Even if implantation is successful, if you are still not producing enough progesterone in your body, due to this reason you are at risk for having a miscarriage.

short luteal phase

Even if you are not trying to conceive, you still need to worry about whether or not your luteal phase is the average length. That is because if you are not making enough progesterone, even while not trying to conceive- your bone and heart health will be negatively impacted by not having enough progesterone in your body.

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Not having enough progesterone can also affect how well you sleep and how you feel overall. Additionally, the lack of the hormone can also be a contributing factor to mental illnesses such as depression and anxiety.

Now you may be wondering how often this is a problem for women, and what the contributing factors could be for a woman to have a short luteal phase. Let’s find out.


The Causes For a Short Luteal Phase

There are many reasons why women are not producing enough progesterone, let’s find them out here:

• Thyroid disorders – if your thyroid hormones are out of whack, this will get into the way of your progesterone production and if you are aware that you have a thyroid problem, you will need to have your progesterone levels checked to see if they are affected.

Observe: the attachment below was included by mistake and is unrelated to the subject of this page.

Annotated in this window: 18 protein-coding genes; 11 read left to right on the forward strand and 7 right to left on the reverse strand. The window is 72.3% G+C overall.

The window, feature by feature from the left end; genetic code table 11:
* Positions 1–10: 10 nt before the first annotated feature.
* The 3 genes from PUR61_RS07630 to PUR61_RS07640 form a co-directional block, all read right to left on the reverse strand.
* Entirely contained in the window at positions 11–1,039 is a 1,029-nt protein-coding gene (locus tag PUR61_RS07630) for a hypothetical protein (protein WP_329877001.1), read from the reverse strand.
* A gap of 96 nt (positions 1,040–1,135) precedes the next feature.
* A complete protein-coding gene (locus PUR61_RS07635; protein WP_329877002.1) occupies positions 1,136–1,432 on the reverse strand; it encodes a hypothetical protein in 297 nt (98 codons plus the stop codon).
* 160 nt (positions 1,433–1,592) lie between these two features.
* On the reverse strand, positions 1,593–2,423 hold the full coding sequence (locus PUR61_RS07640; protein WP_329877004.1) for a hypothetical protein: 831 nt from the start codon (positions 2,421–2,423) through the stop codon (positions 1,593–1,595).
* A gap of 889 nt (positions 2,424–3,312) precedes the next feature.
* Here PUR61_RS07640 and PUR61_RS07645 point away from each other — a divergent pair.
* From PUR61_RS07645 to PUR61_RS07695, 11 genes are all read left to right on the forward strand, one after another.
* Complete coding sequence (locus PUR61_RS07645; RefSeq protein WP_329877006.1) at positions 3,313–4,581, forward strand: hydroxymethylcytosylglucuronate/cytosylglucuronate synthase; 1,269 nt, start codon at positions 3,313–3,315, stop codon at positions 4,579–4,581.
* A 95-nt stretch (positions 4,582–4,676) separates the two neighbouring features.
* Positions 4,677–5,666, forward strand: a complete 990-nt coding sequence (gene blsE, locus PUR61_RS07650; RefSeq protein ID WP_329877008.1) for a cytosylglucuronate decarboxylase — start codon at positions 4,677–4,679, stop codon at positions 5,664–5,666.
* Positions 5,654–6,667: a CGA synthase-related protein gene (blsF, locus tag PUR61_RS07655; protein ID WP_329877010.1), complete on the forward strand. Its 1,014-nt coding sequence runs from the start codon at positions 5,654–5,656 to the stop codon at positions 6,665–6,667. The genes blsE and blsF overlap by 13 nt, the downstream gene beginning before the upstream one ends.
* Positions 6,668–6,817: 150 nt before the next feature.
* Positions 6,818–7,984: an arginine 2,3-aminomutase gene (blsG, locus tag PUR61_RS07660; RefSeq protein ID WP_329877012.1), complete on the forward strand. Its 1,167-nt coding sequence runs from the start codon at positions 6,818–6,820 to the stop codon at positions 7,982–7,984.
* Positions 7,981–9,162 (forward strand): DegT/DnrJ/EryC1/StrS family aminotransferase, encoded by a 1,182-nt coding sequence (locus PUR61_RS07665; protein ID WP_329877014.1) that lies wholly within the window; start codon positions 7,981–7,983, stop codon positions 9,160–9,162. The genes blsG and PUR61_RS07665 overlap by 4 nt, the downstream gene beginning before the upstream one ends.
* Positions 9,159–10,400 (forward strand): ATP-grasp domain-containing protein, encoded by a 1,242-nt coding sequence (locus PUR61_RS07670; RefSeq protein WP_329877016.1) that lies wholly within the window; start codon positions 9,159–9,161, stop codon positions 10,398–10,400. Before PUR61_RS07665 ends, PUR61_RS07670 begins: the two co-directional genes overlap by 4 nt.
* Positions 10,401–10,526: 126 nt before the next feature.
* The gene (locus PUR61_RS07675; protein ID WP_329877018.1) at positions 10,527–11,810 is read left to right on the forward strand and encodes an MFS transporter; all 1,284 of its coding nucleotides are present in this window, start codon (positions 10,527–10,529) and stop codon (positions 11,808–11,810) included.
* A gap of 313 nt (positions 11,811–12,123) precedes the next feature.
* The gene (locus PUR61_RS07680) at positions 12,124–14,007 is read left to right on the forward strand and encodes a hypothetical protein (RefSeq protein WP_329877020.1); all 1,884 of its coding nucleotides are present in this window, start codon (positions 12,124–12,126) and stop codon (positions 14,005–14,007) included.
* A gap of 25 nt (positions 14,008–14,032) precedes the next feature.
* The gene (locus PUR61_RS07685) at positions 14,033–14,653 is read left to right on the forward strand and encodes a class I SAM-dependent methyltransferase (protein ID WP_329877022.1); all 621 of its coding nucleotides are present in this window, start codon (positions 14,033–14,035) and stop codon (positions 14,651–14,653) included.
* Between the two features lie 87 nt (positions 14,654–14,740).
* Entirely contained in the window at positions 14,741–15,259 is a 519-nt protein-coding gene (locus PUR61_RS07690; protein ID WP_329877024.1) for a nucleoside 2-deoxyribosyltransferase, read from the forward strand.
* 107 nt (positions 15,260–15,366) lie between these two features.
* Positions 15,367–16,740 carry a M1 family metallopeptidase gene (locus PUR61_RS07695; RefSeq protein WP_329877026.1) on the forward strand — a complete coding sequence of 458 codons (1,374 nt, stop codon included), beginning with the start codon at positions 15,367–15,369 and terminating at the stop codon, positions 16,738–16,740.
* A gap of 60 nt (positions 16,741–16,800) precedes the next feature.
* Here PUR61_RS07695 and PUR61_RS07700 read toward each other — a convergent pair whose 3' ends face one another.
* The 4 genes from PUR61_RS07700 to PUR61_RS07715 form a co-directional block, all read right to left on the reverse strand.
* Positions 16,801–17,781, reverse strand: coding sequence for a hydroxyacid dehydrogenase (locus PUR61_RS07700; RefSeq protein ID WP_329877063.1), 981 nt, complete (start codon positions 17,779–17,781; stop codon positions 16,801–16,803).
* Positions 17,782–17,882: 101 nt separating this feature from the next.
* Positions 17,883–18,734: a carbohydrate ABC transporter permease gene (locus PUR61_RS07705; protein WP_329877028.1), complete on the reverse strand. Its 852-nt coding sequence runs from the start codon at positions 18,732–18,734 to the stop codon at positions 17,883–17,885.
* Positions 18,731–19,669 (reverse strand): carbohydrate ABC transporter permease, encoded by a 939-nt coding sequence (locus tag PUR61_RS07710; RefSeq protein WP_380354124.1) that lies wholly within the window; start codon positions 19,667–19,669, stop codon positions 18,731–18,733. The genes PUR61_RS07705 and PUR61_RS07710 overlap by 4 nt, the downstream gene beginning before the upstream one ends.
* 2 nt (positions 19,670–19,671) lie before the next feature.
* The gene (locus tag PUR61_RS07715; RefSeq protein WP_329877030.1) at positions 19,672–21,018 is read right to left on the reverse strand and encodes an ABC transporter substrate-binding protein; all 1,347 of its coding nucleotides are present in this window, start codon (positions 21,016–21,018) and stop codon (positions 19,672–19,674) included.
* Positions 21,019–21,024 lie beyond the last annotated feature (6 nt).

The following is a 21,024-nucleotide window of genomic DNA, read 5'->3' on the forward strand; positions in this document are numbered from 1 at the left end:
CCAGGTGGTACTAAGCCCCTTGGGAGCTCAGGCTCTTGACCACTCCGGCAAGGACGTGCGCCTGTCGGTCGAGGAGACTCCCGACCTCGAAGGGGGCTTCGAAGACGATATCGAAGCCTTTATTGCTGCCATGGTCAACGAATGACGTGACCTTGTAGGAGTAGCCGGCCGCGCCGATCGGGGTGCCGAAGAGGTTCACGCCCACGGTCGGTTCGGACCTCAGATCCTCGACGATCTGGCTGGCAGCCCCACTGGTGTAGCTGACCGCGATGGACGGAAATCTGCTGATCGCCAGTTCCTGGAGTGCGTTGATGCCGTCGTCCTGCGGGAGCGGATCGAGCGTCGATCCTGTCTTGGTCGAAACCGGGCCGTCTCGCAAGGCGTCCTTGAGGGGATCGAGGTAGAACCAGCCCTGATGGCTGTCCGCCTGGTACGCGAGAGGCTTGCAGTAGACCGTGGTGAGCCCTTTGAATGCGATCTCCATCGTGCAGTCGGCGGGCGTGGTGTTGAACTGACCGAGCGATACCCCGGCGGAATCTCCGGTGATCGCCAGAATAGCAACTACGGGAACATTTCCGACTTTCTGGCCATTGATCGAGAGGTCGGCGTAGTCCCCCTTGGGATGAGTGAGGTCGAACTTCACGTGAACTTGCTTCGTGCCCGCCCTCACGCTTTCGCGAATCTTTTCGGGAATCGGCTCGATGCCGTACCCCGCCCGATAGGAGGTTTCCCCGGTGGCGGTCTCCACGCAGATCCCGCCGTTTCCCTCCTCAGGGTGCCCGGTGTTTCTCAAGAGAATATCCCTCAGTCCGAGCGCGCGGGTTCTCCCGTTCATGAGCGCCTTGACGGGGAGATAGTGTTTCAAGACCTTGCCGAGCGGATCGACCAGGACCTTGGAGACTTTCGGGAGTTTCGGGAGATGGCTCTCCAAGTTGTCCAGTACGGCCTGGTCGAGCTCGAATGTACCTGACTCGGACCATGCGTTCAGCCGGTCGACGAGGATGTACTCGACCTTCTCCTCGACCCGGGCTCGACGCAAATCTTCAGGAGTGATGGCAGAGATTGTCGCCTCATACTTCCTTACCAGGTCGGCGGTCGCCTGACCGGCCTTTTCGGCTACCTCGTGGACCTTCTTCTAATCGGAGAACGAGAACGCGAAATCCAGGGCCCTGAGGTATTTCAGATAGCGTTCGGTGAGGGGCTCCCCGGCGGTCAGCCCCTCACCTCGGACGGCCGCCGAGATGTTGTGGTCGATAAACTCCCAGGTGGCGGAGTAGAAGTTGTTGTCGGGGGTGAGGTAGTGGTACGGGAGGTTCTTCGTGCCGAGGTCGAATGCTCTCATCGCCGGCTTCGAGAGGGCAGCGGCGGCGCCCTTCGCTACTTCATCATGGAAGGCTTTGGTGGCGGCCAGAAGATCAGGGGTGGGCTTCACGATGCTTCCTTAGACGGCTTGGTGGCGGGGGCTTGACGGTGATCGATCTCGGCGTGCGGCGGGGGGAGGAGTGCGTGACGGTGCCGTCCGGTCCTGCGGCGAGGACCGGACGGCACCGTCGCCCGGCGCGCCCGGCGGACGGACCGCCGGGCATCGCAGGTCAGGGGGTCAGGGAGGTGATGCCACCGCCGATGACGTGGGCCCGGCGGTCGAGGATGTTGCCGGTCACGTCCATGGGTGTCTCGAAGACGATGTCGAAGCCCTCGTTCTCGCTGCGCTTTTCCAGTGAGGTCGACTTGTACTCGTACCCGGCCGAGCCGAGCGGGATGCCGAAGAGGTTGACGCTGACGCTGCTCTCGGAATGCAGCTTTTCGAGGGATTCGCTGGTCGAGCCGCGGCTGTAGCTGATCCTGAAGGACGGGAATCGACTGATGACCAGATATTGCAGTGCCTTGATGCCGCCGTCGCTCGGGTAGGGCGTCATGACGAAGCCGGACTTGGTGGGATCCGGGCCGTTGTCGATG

Polycystic ovarian syndrome (PCOS) – When it comes to PCOS, there is too much testosterone in a woman’s body which can have a negative impact on progesterone levels. This is one reason that many women who do get pregnant that have PCOS end up miscarrying even if their luteal phase is more or less normal.

Obesity – If you have too much extra weight, that will create a hormonal imbalance and that also means your progesterone levels will be out of wack too.

Anorexia or going on a restrictive diet – Even though it is important to lose weight if you are overweight, especially if you want to get pregnant and you want to get to an optimal weight, if you cut your caloric intake too much- that will cause your body to go in starvation mode.

You will not burn fat this way, and instead you will lose lean muscle mass and water and this will cause a hormonal imbalance. This is why it is important to see a dietician or nutritionist if you are wanting to lose weight because if you restrict your calories too much, you will end up with problems with your hormones and your health. The same obviously applies to anorexia.


Exercising Excessively – If you are doing intense workouts everyday, you are stressing your body out and as a result, your hormone levels are going to be affected- including progesterone.

Not getting enough exercise – If you are living a sedentary lifestyle, you will not be getting enough circulation that your body needs and your hormones will be impacted as well.

Stress – Stress does a lot of damage to your body, and this is why it is important to find ways to manage daily stress like take meditation classes or yoga.